Beneficial insects Houseplants

Springtails: Small but Useful

By Julie Boudreau

Not all small insects that live on our houseplants are harmful. There is one in particular that is more than welcome: springtails!

Springtails are tiny creatures that live in the soil and feed on decaying matter. Image: Andy Murray on Wikimedia Commons

They are barely two or three millimeters long. Elongated in shape, they are often white, sometimes gray. They wander on the surface of the soil and when disturbed, jump! If you come across these individuals in your plants, don’t panic! They are springtails. And for our houseplants, springtails are completely safe.

Not Quite Real Insects

With their six legs and long antennae, one would think that springtails are insects, but this is not the case. Unlike insects, the mouthparts of springtails are internalized. It is through this distinction that springtails were placed in a class of their own: the entognaths! Springtails do not have wings nor do they have stages of metamorphosis (like the caterpillar which becomes a butterfly). They are born already fully formed!

With 8,700 species spread around the world, there’s no chance you’ll get to know them all by their little nickname! A microscope is necessary to differentiate them. But there is a springtail that we know well, without knowing it! It is the famous snow flea (Hypogastrura nivicola). These tiny grains of pepper hopping on the snow, in the forest, in March; These are springtails!

Everyone already knows about snow fleas. These are springtails, not real fleas! Image: Ryan Hodnett on Wikimedia Commons

It is often said that when the human race disappears on Earth, it will be the cockroaches or the ants who will take control of the Planet. I think it will be springtails! Their tolerance to extreme conditions is surprising. Some springtails live near volcanoes, where the temperature reaches 118°F (48°C). At the other extreme, there are species in Antarctica that survive at -22°F (-30°C). There is even a species that can do without oxygen, being able to survive 30 days in an atmosphere composed of pure nitrogen.

Completely Useful!

The ecological usefulness of springtails is undeniable. It is a stirrer of organic matter. It feeds on decaying matter, fungi and microscopic algae. Some are pollen lovers and others will even get rid of parasitic mushroom spores. Besides, I have already praised springtails in an article on living soil.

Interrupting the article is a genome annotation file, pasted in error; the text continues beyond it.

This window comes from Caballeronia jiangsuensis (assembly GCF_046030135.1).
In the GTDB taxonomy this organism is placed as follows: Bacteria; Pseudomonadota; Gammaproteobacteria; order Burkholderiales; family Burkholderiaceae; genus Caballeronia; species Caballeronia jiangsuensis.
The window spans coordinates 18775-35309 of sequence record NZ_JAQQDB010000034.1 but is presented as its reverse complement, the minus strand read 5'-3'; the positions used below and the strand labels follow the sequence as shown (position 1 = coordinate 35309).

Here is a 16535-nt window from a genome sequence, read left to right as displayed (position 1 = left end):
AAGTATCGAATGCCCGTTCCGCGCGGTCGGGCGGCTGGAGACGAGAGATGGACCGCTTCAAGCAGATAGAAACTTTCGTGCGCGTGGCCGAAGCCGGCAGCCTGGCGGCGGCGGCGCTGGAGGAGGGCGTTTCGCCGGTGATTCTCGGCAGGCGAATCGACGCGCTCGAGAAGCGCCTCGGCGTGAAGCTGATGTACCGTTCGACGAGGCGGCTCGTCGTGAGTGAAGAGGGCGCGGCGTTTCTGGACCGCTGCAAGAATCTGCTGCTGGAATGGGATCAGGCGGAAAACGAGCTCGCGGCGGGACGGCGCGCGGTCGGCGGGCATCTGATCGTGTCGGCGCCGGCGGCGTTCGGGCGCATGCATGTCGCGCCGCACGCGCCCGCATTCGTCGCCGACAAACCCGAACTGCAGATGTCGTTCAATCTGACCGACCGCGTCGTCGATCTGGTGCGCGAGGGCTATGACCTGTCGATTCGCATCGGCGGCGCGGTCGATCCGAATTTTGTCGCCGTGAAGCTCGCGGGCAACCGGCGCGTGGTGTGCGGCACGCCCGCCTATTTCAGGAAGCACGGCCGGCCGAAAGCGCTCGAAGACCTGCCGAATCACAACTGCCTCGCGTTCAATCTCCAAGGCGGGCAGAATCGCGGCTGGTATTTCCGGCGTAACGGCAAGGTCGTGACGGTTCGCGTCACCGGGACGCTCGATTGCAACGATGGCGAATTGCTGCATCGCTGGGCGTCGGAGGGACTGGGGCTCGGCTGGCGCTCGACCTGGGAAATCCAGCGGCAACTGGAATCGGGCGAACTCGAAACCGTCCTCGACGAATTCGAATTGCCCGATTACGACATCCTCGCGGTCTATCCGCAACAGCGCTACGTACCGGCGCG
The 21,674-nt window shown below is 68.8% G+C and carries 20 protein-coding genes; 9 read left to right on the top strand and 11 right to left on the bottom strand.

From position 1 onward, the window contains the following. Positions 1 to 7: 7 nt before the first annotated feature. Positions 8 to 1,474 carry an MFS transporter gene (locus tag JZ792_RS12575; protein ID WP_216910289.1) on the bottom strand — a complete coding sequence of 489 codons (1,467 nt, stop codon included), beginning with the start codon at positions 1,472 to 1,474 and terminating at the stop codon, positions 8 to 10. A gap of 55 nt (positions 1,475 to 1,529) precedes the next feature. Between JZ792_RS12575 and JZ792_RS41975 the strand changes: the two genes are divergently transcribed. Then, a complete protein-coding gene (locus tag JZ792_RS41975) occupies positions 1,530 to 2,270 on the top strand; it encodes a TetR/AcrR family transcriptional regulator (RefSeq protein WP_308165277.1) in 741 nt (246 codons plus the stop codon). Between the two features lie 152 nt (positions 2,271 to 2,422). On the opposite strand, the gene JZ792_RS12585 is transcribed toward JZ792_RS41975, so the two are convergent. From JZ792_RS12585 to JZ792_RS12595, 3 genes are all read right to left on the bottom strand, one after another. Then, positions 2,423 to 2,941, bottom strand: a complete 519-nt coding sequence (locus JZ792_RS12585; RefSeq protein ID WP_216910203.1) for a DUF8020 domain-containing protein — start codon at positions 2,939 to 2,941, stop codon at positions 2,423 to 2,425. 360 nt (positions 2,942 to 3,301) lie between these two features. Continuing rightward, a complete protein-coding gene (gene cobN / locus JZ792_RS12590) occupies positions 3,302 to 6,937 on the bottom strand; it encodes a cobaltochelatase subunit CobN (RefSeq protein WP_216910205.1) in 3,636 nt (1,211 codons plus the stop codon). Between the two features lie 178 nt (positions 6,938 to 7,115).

Even in cases of large infestations, it is rare for springtails to present a problem. My best advice would be to let them live. After all, by breaking down organic matter, they make minerals accessible to the plant.

If springtails are indeed a nuisance, it is quite easy to control them simply by letting the potting soil dry. In fact, most springtails like very moist soil.

And Yes, You Weren’t Dreaming… They Jump!

Springtails are equipped with a fascinating protection system against predators. They have an appendage called the furca . Folded under the creature’s abdomen, it, when unfolding, catapults the insect to a distance equivalent to 50 to 100 times its length! A real little spring which has already been discussed in this article.

It’s thanks to this structure that it can jump. Image: U. Burkhardt on Wikimedia Commons

As in the garden, the degree of tolerance to insects indoors varies from one gardener to another. We often think of homes as sterilized spaces of all life, but this is not the case. There are mini-ecosystems in action both in our houseplants and in the dark recesses of our damp basements. There are many articles explaining how to get rid of springtails. I thought that an article to salute the services provided by springtails would bring a little more love and respect towards these little creatures.

Images: Julie Boudreau

Julie Boudreau is a horticulturist who trained at the Institut de technologie agroalimentaire in Saint-Hyacinthe, Québec. She’s been working with plants for more than 25 years. She has published many gardening books and hosted various radio and television shows. She now teaches horticulture at the Centre de formation horticole of Laval. A great gardening enthusiast, she’s devoted to promoting gardening, garden design, botany and ecology in every form. Born a fan of organic gardening, she’s curious and cultivates a passion for all that can be eaten. Julie Boudreau is “epicurious” and also fascinated by Latin names.

1 comment on “Springtails: Small but Useful

  1. WOW!

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